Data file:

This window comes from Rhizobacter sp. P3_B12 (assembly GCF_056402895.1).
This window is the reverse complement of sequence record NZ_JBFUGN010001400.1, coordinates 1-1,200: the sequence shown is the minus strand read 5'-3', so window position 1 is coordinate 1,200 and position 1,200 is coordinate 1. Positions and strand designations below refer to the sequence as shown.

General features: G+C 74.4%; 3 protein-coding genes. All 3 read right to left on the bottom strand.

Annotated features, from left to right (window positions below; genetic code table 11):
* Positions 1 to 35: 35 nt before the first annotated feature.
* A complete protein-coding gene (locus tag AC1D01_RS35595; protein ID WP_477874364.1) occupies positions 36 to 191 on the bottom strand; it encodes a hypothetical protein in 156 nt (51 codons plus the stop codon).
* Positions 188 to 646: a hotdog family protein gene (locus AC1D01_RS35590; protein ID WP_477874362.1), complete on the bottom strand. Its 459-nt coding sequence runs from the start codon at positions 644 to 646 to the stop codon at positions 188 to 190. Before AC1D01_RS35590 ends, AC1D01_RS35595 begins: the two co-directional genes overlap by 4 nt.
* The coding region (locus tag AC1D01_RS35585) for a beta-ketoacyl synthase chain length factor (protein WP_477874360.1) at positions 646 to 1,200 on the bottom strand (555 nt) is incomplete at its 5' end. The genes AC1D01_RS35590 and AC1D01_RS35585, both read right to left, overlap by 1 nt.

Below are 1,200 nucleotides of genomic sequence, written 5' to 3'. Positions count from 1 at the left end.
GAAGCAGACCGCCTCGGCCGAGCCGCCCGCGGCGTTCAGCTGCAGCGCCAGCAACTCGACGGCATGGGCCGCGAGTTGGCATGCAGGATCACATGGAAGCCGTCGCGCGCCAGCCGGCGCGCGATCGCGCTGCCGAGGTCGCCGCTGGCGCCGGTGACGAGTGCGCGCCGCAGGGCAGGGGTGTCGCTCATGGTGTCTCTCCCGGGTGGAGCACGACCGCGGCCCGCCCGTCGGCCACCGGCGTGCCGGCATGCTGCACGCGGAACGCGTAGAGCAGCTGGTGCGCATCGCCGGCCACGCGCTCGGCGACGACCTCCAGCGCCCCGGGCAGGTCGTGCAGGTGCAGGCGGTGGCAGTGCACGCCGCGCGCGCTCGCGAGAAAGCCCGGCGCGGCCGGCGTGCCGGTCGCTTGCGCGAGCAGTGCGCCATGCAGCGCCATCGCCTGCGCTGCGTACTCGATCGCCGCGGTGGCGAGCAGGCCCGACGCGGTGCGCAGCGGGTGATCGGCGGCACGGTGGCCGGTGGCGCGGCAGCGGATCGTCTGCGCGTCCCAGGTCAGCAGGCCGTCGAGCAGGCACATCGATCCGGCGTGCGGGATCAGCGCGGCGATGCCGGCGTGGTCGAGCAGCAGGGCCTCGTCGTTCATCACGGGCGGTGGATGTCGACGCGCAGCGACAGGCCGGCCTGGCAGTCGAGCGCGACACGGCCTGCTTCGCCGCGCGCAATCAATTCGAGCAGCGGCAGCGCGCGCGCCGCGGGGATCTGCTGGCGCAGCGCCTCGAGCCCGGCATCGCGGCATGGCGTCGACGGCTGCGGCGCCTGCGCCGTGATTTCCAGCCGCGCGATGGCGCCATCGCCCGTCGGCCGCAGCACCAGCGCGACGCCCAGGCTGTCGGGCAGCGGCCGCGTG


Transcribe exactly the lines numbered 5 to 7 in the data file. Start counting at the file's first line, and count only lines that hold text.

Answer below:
* Positions 1 to 35: 35 nt before the first annotated feature.
* A complete protein-coding gene (locus tag AC1D01_RS35595; protein ID WP_477874364.1) occupies positions 36 to 191 on the bottom strand; it encodes a hypothetical protein in 156 nt (51 codons plus the stop codon).
* Positions 188 to 646: a hotdog family protein gene (locus AC1D01_RS35590; protein ID WP_477874362.1), complete on the bottom strand. Its 459-nt coding sequence runs from the start codon at positions 644 to 646 to the stop codon at positions 188 to 190. Before AC1D01_RS35590 ends, AC1D01_RS35595 begins: the two co-directional genes overlap by 4 nt.